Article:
At a glance
Why get tested?
Pericardial fluid analysis is very rarely done today because other less invasive tests exist to help determine the cause of the fluid accumulating around the heart.
When to get tested?
Pericardial fluid removed for therapeutic reasons (pericardial tamponade) is often routinely sent for analysis. Also if a bacterial or malignant cause is suspected or the cause of a large collection is obscure.
A sample of fluid collected by a doctor from the pericardial sac using a procedure called a pericardiocentesis (see Common questions)
What is being tested?
Pericardial fluid is a liquid that acts as a lubricant for the movement of the heart. It is found in small quantities between the two layers of the . Pericardial fluid is produced by mesothelial cells in the membranes and acts to reduce friction as the heart pumps blood.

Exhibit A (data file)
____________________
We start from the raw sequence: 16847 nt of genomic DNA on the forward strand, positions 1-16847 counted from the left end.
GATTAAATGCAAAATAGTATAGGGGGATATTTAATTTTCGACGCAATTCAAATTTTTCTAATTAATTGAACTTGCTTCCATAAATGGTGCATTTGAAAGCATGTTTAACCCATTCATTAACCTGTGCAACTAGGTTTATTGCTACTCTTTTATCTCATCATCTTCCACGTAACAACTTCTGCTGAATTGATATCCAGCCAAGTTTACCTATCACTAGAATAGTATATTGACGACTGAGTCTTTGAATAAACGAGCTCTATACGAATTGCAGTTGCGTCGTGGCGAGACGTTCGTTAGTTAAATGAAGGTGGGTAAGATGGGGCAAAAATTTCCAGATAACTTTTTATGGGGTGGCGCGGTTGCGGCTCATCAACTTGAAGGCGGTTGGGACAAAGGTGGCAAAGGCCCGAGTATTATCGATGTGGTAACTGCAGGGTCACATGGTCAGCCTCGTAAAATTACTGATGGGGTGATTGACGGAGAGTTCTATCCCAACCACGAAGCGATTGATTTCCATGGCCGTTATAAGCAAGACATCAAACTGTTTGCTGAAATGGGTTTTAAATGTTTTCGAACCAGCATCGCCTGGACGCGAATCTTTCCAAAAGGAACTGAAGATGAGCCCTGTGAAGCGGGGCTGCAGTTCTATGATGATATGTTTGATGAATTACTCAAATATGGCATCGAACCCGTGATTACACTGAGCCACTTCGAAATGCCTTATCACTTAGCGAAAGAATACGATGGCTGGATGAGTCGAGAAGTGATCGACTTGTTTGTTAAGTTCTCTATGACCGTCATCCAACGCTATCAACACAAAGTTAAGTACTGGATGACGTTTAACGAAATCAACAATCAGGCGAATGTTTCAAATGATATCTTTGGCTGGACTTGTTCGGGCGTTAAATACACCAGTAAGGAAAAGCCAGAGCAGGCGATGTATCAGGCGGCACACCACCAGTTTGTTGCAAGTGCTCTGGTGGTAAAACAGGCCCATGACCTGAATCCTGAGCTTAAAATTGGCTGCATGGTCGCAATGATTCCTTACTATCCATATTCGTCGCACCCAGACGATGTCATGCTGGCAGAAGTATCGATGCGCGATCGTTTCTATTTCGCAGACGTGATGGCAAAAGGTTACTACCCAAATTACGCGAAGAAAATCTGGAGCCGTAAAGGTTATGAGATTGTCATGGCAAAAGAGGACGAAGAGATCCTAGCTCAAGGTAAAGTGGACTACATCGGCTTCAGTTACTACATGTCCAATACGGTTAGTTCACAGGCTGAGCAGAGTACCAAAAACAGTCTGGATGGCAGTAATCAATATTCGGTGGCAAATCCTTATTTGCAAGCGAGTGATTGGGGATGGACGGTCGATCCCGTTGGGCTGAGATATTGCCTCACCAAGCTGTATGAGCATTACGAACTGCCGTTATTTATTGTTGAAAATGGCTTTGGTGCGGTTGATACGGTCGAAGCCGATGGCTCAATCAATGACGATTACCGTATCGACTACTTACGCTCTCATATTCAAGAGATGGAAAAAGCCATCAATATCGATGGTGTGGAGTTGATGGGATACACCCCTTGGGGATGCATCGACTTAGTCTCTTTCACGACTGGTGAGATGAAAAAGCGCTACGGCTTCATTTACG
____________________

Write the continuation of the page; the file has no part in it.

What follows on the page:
A variety of conditions and diseases can cause of the pericardium (pericarditis) and/or excessive accumulation of pericardial fluid (pericardial ) for example; , , congestive heart failure, autoimmune disorders or cancer.
Pericardial fluid analysis comprises a group of tests used to determine the cause: red and white blood cell counts and differential, cytology, Gram stain, fungal culture and acid fast staining for tuberculosis. Biochemical tests that may be performed are pH, glucose, lactate dehydrogenase (LDH) and total protein.
How is the sample collected for testing?
A sample of fluid is collected from the pericardial sac by a doctor with a syringe and needle using a procedure called a pericardiocentesis (see Common questions). This is usually done in a special laboratory under guidance by echocardiography or fluoroscopy and ECG monitoring.
Is any test preparation needed to ensure the quality of the sample?
No special preparation is usually needed